Your recent announcement about the 13th Annual Fair Value Conference in Los Angeles may leave unwary readers with the impression that the MPAP guidance on control premiums in VFR #3 applies to all business valuation work. In fact, VFR #3 is very clear that it applies only to financial reporting valuations and not to any other type of valuation work. Does this mean that all other types of valuations are off the hook in terms of rethinking control premiums? No. In fact, control premiums were rethought and refought decades ago. The issue was resolved in the 1990s against application of control premiums because no one could ever rebut the arguments against them. It is only with VFR #3 that the possibility of “officially approved” control premiums has raised its ugly head once more.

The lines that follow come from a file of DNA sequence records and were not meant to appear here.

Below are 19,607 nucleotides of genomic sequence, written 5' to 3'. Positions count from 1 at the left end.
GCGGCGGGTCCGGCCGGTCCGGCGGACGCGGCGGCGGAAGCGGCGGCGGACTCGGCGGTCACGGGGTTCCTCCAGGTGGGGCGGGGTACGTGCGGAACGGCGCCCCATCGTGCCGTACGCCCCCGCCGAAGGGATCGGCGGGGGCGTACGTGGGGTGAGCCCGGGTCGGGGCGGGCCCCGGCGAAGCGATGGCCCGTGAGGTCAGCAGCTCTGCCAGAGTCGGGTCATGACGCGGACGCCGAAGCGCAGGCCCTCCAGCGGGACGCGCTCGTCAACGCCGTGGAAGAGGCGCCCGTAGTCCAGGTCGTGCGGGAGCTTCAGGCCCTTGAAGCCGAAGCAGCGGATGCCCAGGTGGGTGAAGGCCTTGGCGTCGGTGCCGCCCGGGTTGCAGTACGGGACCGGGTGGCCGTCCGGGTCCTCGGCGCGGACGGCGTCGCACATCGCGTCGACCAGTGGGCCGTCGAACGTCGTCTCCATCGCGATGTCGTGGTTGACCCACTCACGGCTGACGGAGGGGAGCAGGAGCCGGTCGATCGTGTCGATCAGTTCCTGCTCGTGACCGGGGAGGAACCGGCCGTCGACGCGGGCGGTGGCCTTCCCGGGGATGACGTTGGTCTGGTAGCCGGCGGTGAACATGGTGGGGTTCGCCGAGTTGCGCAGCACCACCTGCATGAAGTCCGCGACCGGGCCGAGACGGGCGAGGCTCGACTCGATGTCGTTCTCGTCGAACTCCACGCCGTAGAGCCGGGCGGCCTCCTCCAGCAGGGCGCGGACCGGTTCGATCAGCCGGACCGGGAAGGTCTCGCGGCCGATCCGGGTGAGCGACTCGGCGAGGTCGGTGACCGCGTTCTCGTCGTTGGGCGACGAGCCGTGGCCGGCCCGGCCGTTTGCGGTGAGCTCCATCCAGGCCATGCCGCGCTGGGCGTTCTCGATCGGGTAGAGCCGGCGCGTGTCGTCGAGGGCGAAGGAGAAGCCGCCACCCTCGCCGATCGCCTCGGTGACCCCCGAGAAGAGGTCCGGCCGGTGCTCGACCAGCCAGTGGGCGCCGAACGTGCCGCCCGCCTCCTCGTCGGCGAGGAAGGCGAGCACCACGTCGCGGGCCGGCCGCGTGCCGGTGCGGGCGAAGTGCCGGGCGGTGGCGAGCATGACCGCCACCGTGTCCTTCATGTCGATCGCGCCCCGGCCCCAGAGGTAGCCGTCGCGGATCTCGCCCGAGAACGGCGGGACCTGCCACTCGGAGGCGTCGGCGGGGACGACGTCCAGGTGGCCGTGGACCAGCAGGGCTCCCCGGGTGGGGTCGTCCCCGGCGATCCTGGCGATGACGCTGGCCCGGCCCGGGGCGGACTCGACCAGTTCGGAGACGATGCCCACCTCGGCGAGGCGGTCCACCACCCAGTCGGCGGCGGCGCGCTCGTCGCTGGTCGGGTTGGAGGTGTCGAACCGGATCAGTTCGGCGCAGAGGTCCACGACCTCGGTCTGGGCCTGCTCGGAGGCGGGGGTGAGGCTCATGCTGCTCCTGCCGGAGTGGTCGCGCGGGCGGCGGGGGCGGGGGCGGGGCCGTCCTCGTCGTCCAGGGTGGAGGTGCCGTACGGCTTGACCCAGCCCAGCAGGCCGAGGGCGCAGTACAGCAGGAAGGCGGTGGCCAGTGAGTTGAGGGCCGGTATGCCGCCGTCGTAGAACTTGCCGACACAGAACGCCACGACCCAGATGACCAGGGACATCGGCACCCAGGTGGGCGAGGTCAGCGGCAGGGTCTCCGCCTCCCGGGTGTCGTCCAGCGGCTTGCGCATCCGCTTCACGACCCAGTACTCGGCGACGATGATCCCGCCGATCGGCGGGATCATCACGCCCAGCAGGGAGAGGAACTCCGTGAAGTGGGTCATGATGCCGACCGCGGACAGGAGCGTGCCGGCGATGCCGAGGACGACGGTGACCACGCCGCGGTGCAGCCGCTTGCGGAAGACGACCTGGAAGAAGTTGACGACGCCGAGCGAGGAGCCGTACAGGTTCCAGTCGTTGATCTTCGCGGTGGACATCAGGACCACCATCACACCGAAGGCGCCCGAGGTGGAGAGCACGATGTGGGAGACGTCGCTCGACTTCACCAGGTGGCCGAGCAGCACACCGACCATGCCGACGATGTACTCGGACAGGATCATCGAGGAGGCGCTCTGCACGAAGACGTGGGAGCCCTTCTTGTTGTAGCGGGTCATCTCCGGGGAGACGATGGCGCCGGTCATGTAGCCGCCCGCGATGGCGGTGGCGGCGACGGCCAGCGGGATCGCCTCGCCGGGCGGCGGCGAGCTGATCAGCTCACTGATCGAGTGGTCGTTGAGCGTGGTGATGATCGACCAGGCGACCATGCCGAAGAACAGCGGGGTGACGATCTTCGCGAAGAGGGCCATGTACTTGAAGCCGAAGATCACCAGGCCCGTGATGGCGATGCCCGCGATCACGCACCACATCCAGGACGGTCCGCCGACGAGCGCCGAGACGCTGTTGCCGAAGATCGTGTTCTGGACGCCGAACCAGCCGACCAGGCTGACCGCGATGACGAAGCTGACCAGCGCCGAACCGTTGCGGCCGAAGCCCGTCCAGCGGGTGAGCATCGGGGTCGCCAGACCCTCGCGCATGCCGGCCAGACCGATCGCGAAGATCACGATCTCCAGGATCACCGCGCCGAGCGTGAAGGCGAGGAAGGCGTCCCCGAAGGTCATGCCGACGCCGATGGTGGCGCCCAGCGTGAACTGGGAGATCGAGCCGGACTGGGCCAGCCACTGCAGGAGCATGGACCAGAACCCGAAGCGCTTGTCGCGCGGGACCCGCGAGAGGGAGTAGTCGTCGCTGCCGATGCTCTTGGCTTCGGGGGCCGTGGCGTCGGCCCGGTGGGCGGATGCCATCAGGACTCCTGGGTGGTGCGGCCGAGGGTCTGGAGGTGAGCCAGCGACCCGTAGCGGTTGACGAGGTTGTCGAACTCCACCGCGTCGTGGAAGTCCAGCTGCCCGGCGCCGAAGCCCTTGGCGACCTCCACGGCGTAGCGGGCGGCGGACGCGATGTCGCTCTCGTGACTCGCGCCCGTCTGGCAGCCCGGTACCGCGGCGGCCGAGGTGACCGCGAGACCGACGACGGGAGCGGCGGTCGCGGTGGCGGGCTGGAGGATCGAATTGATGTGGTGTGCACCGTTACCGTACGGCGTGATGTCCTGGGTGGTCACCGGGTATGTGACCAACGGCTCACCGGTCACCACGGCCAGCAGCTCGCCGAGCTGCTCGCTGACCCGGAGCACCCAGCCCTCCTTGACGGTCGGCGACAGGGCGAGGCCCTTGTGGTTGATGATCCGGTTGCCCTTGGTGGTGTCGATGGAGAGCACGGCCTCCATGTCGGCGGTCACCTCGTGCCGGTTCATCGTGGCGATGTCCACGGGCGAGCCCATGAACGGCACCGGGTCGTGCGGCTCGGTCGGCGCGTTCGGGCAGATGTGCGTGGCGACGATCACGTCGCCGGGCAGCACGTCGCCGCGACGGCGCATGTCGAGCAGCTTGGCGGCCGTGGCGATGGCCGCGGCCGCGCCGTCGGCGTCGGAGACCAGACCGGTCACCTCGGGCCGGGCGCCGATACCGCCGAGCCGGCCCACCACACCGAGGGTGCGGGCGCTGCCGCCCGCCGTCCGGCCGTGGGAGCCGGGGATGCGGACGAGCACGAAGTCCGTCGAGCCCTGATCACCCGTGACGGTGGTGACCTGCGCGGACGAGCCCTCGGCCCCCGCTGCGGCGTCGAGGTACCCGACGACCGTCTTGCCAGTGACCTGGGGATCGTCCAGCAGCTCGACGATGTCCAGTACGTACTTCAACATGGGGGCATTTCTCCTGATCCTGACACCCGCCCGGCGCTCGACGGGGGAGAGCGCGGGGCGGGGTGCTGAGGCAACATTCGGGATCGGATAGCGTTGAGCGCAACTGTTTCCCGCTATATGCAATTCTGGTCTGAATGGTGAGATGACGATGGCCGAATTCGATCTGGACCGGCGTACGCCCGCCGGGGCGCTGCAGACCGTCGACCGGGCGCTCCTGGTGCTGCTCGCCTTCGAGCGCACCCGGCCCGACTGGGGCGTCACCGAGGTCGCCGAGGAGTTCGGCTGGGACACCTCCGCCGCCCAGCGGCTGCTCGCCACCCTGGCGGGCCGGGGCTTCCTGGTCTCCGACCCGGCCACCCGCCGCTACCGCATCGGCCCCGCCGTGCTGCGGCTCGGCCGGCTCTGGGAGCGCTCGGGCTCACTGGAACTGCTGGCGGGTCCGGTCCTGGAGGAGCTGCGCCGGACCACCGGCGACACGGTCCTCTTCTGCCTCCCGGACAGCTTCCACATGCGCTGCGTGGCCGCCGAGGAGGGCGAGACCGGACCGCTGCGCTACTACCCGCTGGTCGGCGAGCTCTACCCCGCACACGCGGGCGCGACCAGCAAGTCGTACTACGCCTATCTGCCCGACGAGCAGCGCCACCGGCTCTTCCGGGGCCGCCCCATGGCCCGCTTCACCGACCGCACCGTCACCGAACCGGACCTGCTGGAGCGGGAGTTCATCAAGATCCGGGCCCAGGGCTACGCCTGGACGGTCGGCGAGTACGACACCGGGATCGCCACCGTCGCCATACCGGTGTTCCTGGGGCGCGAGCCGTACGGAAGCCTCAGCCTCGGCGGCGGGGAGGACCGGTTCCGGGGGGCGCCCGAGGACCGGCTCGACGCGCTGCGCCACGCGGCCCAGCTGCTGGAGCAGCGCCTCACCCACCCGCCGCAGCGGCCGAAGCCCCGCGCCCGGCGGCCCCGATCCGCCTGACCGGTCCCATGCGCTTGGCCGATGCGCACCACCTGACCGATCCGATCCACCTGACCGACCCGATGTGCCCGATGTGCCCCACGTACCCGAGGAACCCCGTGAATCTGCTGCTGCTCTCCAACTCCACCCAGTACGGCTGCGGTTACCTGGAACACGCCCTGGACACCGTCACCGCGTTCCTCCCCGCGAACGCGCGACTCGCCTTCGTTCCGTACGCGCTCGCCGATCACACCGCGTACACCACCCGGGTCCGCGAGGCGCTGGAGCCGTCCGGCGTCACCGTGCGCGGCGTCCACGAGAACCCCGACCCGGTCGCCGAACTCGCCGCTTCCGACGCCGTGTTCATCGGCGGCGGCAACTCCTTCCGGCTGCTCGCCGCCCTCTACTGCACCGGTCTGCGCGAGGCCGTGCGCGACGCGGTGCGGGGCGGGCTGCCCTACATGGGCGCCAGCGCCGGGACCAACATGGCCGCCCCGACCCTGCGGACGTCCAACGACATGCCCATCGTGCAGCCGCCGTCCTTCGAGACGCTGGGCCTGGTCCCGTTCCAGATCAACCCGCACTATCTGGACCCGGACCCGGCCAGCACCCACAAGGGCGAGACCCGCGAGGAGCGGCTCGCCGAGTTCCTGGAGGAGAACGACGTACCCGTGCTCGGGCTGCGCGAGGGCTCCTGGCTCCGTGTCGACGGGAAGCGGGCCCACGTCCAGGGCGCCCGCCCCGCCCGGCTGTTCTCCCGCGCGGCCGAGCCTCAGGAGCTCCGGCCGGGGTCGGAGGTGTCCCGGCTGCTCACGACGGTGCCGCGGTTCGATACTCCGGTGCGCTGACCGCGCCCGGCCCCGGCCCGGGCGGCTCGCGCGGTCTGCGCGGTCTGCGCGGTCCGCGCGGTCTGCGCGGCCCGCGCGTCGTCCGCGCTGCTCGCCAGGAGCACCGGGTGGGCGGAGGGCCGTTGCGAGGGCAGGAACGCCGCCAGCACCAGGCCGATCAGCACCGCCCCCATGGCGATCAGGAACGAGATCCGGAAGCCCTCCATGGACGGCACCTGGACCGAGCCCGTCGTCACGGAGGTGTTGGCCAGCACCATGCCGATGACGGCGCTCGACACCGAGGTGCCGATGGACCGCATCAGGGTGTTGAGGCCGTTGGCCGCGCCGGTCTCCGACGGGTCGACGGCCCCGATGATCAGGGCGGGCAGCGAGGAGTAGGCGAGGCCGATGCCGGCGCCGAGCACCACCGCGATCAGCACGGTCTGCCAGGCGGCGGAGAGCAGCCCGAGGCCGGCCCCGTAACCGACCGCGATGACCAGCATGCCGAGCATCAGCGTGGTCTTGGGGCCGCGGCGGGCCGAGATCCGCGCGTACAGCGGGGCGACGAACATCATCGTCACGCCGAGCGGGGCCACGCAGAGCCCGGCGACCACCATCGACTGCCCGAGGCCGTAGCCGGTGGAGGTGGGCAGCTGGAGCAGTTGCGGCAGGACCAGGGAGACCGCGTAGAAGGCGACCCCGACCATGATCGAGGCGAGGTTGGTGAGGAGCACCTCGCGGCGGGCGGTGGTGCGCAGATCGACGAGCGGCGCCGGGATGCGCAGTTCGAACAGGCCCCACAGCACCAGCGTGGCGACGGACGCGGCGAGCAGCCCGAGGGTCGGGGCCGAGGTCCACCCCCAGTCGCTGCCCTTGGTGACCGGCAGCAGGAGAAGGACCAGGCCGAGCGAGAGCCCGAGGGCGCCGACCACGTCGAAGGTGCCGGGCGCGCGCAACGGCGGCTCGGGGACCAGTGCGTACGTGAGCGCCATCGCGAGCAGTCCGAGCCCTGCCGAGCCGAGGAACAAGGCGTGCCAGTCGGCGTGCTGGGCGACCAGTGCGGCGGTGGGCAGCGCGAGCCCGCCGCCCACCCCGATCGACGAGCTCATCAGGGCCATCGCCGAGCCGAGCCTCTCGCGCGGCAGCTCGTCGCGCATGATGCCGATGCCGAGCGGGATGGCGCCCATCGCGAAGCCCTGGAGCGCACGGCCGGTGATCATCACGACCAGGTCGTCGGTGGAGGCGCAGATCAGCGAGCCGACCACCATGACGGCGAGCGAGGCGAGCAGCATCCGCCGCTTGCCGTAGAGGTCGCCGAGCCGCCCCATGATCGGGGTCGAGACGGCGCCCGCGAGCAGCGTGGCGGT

Ironically, despite copious warnings in VFR #3 that the analyst must “very carefully” analyze any application of control premiums, the guidance itself contains a road map showing unscrupulous management and the valuation professionals who enable them to defraud investors, the SEC, and the PCAOB. As a way to point out this fundamental flaw in VFR #3, I am preparing an article for publication in the next few months explaining how the guidance can be used to enable such fraud. The bottom line: Please warn your readers off using control premiums under any circumstances unless they can provide absolutely bulletproof evidence and ironclad reasoning. Except in the rarest of circumstances, best practices demand that no control premium should ever be applied to a guideline public company analysis.
Eric Nath, ASA
Eric Nath & Associates LLC
San Francisco, CA
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